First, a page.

Originally Posted by teampete
Hey all, you guys have helped me get into reloading and I appreciate all the help. I have a question about neck tension. I have a lee collet die and I started to use it after firing my rounds. I am a little worried about the neck tension. I can weasel a bullet into the case by hand but I am unable to pull it out by hand. To pull it out i have to grab a pair of pliers and grip the bullet. Is this enough tension? It seems that my brass that was sized with a RCBS fl die are just a tad tighter. Please let me know if I have enough tension and how I can measure the tension or anyway to tighten the tension if needed.
Could be in how you have the die adjusted. Here's how I do it:
1. Run the ram all the way to the top so that the handle is at the bottom of the stroke.
2. Screw the collet down to the shell holder.
3. Size a case.
4. Try seating a bullet in the fired case by hand. If it goes in easily, turn the die down a small amount, maybe 1/8 turn and repeat the process until you have satisfactory neck tension.
5. Set your lock ring. I replace all the lee lock rings with Forster rings. For me, unless I index mark the die and the press, The Lee lock ring allows a little too much movement when I screw the die into my press, making how far I screw the die down not repeatable from one time to the next.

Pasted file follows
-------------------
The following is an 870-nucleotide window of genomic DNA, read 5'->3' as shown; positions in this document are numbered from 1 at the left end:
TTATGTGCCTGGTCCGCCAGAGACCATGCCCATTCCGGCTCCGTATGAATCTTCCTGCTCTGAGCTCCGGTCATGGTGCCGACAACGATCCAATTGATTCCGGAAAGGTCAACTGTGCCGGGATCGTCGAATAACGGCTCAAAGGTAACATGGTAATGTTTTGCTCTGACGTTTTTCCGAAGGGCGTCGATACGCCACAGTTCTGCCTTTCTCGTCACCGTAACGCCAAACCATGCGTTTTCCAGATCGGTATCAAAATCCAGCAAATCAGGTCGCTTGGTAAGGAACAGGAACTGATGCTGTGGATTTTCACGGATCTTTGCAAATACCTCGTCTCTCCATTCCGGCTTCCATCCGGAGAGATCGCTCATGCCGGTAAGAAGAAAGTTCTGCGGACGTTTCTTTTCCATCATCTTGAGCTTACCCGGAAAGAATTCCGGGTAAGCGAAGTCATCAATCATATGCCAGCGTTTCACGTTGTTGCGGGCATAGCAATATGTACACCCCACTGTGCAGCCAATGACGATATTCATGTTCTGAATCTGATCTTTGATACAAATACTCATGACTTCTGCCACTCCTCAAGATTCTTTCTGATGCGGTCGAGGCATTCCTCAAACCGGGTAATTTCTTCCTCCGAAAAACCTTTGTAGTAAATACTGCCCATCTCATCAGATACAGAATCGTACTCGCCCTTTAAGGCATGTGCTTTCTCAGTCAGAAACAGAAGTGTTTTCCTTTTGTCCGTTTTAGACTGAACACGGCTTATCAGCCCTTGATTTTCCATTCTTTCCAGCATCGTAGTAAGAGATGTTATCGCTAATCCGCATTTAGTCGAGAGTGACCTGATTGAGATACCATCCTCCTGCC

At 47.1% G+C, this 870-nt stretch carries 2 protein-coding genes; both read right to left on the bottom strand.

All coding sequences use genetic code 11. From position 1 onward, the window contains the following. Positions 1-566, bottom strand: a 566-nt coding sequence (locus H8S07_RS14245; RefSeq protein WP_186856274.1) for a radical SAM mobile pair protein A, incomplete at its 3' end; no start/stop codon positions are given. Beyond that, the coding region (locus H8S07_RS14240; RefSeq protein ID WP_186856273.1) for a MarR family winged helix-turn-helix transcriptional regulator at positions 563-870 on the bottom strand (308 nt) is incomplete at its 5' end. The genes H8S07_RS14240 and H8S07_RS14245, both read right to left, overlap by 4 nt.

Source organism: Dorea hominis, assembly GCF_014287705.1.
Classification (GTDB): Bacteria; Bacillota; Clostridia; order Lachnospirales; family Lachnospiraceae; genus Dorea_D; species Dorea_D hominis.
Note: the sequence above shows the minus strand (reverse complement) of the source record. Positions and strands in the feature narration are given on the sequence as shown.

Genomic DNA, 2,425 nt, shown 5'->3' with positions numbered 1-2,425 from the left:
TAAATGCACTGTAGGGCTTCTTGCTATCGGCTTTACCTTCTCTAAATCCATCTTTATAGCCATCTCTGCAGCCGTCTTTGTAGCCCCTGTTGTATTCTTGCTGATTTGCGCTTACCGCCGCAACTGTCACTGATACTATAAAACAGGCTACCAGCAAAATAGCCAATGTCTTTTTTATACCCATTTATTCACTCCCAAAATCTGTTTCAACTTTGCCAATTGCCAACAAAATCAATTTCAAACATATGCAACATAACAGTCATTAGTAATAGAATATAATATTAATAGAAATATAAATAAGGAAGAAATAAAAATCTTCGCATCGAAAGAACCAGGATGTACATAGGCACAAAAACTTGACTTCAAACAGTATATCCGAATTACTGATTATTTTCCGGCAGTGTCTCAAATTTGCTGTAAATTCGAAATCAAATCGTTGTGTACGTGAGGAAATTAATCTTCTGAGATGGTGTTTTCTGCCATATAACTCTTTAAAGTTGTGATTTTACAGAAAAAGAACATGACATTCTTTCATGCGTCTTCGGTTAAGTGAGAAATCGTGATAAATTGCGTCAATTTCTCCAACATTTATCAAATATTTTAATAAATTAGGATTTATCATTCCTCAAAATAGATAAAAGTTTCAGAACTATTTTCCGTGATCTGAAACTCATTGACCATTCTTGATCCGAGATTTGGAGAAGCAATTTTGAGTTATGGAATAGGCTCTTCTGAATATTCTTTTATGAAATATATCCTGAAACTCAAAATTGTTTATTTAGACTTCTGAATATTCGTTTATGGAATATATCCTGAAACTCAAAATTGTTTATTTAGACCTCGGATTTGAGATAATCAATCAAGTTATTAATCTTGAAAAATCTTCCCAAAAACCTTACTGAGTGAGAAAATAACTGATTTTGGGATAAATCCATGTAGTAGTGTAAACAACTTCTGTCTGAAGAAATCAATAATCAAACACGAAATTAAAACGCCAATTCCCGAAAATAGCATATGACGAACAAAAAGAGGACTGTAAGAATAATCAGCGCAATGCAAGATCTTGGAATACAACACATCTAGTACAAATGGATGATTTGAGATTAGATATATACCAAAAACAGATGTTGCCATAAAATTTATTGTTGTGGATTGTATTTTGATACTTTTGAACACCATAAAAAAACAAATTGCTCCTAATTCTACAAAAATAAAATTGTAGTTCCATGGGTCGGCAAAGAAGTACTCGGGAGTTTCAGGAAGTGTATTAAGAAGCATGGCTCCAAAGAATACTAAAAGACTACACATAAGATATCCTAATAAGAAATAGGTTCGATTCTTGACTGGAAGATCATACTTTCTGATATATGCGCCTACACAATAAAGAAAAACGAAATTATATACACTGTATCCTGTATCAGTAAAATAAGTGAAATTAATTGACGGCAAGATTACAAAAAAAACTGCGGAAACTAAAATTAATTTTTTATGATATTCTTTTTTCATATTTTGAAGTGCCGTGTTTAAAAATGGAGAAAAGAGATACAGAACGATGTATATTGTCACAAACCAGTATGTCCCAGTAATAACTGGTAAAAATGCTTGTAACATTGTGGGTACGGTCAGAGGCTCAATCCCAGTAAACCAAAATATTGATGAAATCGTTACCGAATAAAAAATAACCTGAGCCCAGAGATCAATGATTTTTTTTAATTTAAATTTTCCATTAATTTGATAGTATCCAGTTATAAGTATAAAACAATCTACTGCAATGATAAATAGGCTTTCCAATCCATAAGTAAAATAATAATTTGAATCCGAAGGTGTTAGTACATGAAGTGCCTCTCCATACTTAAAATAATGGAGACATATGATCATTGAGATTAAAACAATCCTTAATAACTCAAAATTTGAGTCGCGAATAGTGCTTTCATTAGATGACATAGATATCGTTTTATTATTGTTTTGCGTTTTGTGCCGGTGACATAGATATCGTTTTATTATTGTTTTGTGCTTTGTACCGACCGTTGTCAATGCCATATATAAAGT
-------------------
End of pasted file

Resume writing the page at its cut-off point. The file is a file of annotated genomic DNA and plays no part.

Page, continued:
Bullet should not be able to be seated by hand and I don't like it if I can move the bullet by holding the case in my hand and pushing against my bench top.
Another way is to measure with a caliper the neck diameter of a loaded round and keep running the die down until the neck diameter on a sized case is .002" smaller than the neck diameter on the loaded round. That should provide enough neck tension.
If you are having to apply too much force or collapsing cases in your efforts, first make sure the collet fingers are not collapsed. If they are, spread them with a round punch or something similar. Don't get over enthusiastic with this. If that doesn't fix the problem, you may need to polish down the mandrell a little bit using a drill and emory cloth. If you are afraid to do this, Lee will supply you with an undersized mandrell polished to your specs for a very reasonable fee.